Saturday, 27 July 2013

Chichen Itza in Yucatan Peninsula

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Chichen Itza was founded by the Maya in 400 A.D. and is located in the north central Yucatan Peninsula, now called Mexico. Chichen is located 75 miles from Merida and has a history of 1500 years. It was the primary location for different ceremonies and is believed to have been governed by priests. Chichen Itza means “At the mouth of the well of Itza”. 

The word Chi stands for ‘mouth’, Chen for ‘well’ and Itza for ‘the Itza tribe’. The people who lived there are believed to have sacrificed objects and humans to their god. Those who survived the ordeal were thought to be seers.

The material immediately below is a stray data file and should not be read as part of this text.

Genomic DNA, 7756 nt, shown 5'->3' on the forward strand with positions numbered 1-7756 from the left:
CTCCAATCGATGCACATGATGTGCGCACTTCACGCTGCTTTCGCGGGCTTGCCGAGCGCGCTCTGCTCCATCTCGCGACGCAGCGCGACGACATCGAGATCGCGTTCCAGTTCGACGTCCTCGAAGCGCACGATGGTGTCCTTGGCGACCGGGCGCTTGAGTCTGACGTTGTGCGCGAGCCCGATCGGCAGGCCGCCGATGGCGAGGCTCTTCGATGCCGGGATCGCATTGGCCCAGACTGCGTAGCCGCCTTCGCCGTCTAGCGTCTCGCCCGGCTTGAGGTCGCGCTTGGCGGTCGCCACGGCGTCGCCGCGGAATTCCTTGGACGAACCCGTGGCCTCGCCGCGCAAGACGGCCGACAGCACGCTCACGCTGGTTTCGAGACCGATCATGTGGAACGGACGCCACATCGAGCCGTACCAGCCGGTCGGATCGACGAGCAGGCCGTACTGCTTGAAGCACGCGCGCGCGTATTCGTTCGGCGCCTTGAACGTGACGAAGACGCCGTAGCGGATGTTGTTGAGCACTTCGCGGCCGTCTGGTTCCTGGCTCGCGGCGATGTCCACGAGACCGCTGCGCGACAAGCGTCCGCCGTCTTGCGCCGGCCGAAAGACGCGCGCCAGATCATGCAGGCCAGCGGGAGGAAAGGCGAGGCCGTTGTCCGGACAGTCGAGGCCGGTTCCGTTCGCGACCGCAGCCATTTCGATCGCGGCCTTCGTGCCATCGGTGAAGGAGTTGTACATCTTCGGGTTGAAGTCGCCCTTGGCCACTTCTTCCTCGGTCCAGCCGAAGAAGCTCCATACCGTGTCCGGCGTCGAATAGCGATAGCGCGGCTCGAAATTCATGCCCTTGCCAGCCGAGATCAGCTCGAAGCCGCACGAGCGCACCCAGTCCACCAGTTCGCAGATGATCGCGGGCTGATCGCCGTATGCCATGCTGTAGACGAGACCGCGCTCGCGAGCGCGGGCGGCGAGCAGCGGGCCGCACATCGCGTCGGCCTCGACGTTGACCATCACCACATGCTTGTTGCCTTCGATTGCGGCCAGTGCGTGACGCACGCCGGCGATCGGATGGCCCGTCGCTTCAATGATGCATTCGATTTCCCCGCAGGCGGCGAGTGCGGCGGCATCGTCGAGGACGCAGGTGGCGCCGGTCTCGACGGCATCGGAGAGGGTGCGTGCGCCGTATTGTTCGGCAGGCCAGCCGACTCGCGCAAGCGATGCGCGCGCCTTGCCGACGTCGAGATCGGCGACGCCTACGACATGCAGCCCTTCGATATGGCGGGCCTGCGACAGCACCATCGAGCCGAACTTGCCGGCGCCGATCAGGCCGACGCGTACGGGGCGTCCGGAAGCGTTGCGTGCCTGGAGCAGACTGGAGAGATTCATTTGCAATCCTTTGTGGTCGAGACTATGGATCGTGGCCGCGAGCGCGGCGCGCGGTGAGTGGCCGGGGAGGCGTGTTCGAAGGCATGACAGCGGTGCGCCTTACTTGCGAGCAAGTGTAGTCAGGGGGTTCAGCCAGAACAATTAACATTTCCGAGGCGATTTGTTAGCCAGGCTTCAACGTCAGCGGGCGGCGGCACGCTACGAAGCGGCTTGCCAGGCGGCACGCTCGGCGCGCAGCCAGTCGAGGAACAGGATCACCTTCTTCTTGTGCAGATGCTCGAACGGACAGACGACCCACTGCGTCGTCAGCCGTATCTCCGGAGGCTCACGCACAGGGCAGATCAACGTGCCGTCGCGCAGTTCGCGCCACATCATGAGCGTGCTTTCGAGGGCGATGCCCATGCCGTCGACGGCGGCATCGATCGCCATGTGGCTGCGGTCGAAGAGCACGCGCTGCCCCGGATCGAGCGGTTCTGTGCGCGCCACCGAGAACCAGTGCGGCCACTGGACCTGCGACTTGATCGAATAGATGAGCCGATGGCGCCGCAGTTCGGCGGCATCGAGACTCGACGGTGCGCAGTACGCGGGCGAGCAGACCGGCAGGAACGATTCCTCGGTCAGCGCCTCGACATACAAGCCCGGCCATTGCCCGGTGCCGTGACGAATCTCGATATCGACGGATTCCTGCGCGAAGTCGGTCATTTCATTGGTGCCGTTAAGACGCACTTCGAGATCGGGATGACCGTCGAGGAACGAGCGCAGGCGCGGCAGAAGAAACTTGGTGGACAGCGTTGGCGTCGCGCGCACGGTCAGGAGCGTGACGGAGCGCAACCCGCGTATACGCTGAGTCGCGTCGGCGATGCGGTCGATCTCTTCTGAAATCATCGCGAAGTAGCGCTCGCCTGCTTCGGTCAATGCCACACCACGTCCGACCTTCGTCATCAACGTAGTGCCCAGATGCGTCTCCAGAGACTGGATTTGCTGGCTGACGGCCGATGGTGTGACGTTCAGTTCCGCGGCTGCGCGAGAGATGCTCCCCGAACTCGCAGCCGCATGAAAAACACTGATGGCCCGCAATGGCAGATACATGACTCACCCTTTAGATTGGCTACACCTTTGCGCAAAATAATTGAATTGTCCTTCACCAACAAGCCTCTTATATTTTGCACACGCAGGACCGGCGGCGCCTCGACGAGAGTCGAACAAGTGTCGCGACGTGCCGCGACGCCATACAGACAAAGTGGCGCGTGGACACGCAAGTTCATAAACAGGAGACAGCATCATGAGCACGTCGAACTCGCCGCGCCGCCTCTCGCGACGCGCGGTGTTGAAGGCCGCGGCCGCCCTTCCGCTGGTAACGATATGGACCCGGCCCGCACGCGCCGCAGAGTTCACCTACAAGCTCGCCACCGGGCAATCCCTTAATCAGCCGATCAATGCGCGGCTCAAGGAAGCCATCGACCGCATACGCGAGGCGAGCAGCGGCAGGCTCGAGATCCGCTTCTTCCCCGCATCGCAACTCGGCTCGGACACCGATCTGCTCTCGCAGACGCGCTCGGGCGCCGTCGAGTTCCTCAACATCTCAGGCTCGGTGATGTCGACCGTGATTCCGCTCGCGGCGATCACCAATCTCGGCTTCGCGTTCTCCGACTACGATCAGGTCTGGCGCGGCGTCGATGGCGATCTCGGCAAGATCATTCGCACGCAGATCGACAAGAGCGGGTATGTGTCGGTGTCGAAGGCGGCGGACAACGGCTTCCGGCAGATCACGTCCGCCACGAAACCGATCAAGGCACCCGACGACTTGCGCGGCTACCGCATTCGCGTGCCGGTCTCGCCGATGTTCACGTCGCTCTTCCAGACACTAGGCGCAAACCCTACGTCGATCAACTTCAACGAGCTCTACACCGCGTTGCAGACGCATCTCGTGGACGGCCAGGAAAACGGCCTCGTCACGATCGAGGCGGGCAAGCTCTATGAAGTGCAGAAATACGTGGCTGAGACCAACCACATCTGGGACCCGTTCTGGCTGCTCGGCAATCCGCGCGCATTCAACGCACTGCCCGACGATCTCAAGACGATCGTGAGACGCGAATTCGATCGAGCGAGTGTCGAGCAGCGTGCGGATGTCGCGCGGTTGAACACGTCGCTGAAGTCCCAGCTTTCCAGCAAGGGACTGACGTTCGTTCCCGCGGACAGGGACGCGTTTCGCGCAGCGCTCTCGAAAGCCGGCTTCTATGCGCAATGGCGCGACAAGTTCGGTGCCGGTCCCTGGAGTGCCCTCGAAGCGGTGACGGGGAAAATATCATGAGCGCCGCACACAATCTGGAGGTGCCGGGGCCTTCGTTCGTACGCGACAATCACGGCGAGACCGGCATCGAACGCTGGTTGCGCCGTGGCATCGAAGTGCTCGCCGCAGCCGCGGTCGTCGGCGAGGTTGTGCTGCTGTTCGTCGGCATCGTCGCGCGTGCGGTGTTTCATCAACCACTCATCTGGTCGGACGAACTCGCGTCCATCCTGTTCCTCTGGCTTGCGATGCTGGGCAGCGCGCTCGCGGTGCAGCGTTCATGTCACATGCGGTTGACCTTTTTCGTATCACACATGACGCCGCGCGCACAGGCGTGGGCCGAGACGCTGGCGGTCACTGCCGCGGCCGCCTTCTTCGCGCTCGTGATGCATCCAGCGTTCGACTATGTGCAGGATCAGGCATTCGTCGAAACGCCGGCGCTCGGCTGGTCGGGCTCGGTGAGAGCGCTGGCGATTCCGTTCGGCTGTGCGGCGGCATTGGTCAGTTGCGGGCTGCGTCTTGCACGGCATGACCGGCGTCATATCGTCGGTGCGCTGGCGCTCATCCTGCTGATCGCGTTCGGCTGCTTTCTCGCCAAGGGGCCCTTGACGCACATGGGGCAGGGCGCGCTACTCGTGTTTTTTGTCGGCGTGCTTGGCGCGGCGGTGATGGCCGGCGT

The site contains many buildings and temples of stone in various stages of preservation. The site is built in different architectural styles that show a cultural mix of Mayan and non-Mayan civilization. The Chichen Itza site has three divisions in total: the north, central, and south groups. One group is in the Toltec style, and the others give an idea about the Chichen Itzan culture.

 Since the site is one of the most famous Mayan Pyramids, it has been thoroughly researched by private agencies. 
Chichen Itza is now a federal property maintained by Mexico’s national Institute of Anthropology and History. The best time for site seeing is either early morning or late in the afternoon.

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